Dell Deal In Flux
The future of the current deal on the table to take Dell, Inc. (NASDAQ: DELL) private may be in jeopardy. Five months ago, Michael Dell, along with private equity firm Silver Lake Partners, announced a plan for a buyout valued at around $24.4 billion to take the company private. The deal values shares of the Company at $13.65. Michael Dell announced on Friday that he was unwilling to raise his bid any further. This news sent the stock down around 3% in trading on high volume on Friday. However, the price snapped back on Monday after a report from Institutional Shareholder Services that recommended shareholders accept the buyout.
A special committee appointed by the Company has recommended that stockholders accept the deal, or otherwise risk a further decline of the stock to a range from $6 to $8. There are reports that the committee had approached Michael Dell and Silverlake and requested that they raise their bid in order to allow the deal to go through. Thus, the news that the group would not increase their bid was interpreted as a bearish sign by the market on Friday.
The proposed buyout has encountered a lot of resistance from large shareholders of Dell, including hedge fund Southeastern Asset Management, as well as from well-known shareholder activist Carl Icahn. Icahn has recently built up an approximate 6% interest in the company. Icahn disputes that it is in the Company’s best interest to go private. Other hedge fund managers are taking a different type of position in Dell. Famed short-seller Jim Chanos revealed in March that he is shorting Dell based upon what he viewed as deteriorating financial fundamentals.
Icahn has recently stated that the Company is using scare tactics to try and convince shareholders to accept the deal. Icahn has set forth an alternative proposal, stating that he has secured $5.2 billion in debt financing to recapitalize the computer manufacturer. The second element of Icahn’s proposal is that Dell buyback 1.1 billion shares for $14 each. This alternative plan would leave a portion of Dell’s stock publicly traded.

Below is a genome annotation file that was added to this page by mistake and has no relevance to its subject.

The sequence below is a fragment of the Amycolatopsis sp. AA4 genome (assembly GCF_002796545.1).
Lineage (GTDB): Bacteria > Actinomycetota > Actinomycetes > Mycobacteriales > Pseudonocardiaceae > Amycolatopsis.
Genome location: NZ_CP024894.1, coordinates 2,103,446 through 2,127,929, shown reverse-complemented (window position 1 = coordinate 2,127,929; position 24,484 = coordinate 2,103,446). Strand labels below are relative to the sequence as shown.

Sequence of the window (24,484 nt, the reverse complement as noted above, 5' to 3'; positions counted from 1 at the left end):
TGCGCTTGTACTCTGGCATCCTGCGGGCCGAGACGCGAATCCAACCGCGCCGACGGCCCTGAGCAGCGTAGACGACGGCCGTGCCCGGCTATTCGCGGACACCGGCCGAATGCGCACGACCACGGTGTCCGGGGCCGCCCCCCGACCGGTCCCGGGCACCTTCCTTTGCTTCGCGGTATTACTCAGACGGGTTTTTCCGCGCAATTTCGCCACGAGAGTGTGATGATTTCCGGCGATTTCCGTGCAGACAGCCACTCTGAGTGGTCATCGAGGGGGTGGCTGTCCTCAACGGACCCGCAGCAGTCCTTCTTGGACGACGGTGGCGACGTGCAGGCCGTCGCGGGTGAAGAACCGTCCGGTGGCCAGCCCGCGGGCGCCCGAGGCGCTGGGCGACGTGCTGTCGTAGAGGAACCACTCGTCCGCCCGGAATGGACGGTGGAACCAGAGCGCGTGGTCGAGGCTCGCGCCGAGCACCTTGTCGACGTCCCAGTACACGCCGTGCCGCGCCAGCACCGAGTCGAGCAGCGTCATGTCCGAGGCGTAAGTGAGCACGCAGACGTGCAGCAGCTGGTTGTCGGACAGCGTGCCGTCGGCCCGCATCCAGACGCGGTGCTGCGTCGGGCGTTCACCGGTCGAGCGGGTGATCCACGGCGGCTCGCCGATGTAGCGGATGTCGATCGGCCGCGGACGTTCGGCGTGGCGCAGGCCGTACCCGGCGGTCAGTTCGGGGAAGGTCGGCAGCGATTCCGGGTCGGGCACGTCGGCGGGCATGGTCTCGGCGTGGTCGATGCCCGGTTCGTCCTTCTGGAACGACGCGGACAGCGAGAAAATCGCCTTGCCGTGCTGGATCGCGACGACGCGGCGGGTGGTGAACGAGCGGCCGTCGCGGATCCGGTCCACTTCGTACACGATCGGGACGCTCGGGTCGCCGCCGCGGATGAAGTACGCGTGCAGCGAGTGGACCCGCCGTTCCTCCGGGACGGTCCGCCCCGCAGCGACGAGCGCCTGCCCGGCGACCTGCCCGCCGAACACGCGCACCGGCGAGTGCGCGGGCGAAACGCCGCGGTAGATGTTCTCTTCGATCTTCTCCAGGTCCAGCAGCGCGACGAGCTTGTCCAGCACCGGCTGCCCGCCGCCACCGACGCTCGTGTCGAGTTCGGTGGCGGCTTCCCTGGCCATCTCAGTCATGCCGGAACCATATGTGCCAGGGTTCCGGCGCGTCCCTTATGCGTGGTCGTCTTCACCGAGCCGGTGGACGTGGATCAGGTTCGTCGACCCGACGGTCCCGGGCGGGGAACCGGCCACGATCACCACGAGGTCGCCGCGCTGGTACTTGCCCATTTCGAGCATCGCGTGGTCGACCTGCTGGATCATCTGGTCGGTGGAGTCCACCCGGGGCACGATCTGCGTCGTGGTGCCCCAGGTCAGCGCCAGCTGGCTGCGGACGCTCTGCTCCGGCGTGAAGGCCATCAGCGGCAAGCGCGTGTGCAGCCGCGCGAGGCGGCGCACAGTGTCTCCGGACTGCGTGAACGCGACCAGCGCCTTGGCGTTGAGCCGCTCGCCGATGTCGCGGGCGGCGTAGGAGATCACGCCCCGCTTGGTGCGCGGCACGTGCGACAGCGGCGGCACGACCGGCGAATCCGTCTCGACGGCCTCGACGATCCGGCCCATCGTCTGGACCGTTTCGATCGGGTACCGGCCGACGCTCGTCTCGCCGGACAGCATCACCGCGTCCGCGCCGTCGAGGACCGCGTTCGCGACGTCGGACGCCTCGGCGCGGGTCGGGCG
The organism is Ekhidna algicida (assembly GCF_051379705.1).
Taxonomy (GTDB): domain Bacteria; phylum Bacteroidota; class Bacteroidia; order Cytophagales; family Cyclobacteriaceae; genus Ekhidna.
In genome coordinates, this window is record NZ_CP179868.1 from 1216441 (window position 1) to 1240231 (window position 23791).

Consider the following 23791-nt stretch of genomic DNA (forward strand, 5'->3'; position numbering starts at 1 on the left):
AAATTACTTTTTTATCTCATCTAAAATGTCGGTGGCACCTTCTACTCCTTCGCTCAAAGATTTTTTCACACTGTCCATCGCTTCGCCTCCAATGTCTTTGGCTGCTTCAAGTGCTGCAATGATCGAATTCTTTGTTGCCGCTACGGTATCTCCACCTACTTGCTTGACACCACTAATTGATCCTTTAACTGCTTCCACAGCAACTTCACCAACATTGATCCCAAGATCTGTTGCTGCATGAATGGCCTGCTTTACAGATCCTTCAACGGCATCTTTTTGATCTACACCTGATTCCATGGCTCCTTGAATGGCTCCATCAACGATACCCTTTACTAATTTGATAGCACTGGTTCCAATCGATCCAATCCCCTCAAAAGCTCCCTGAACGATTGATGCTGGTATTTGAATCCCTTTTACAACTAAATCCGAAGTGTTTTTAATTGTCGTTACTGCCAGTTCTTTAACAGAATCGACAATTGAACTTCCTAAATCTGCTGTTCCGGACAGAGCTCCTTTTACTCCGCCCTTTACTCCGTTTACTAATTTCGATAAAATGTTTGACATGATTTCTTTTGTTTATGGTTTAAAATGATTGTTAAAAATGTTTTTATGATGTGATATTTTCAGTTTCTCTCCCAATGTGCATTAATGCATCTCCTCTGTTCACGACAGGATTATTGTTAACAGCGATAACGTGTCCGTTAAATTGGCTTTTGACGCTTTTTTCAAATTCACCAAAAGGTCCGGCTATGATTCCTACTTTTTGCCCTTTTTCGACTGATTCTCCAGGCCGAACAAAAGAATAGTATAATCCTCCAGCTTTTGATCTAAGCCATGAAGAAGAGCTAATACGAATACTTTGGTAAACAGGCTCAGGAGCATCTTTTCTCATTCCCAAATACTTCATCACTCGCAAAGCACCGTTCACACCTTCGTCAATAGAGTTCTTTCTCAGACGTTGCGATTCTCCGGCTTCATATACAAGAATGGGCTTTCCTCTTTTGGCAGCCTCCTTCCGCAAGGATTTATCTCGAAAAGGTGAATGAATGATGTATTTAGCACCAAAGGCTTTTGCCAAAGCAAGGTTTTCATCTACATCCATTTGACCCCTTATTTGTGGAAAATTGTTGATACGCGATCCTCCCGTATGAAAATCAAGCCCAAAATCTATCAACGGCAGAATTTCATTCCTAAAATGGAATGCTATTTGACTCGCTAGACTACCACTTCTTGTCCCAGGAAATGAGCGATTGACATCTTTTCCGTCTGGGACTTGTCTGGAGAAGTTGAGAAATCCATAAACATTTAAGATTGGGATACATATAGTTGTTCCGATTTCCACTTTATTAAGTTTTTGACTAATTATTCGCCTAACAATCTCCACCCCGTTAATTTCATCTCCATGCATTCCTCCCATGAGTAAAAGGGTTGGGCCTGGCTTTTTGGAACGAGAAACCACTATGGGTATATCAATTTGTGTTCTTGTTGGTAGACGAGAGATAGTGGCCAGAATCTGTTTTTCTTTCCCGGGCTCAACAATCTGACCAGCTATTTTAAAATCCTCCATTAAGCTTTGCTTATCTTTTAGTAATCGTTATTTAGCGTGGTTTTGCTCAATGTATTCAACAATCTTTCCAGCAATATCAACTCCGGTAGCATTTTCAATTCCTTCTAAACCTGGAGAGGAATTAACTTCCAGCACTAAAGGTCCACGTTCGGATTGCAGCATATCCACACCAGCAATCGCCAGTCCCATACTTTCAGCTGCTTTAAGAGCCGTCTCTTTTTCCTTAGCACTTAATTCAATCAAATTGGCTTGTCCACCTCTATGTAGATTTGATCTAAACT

Dell recently reported earnings of $0.21 EPS, on revenue of $14.07 billion which was down 2% from the prior year. This number was far below estimates of $0.35 per share. Sales in the PC computer segment fell 9% versus the prior year quarter, while enterprise sales grew about 10% to $3.1 billion. Dell had about $13.2 billion in cash and investments at the end of the quarter. The Company generates cash flow of about $3 billion per year.
Dell has been hurt by declining demand for PCs, and by failing to capitalize on the tablet and smart phone revolution. Computer sales dropped 14% in the first quarter of this year, the largest quarterly drop since that data began being tracked in 1994. Although Dell has made forays into the tablet market, it has not been successful in this area of computer hardware as of yet. The Company only sold a few hundred thousand of its XPS-10 and Latitude 10 tablets.
Dell’s share price is up around 30% year to date, but down around 7% since April. The stock price has been holding steady since the beginning of May. Since the proposed offer to buy the stock at $13.65 is on the table, the market has essentially pegged the share price to that number. Despite the comments of Chanos, there is a low short ratio of 1.54%, with 23 million shares being shorted as of June 14th.
There is also a shareholder meeting on July 18th which will also likely impact the deal. At this point, the positive ISS report supports the buyout agreement, as the market quickly gave back the losses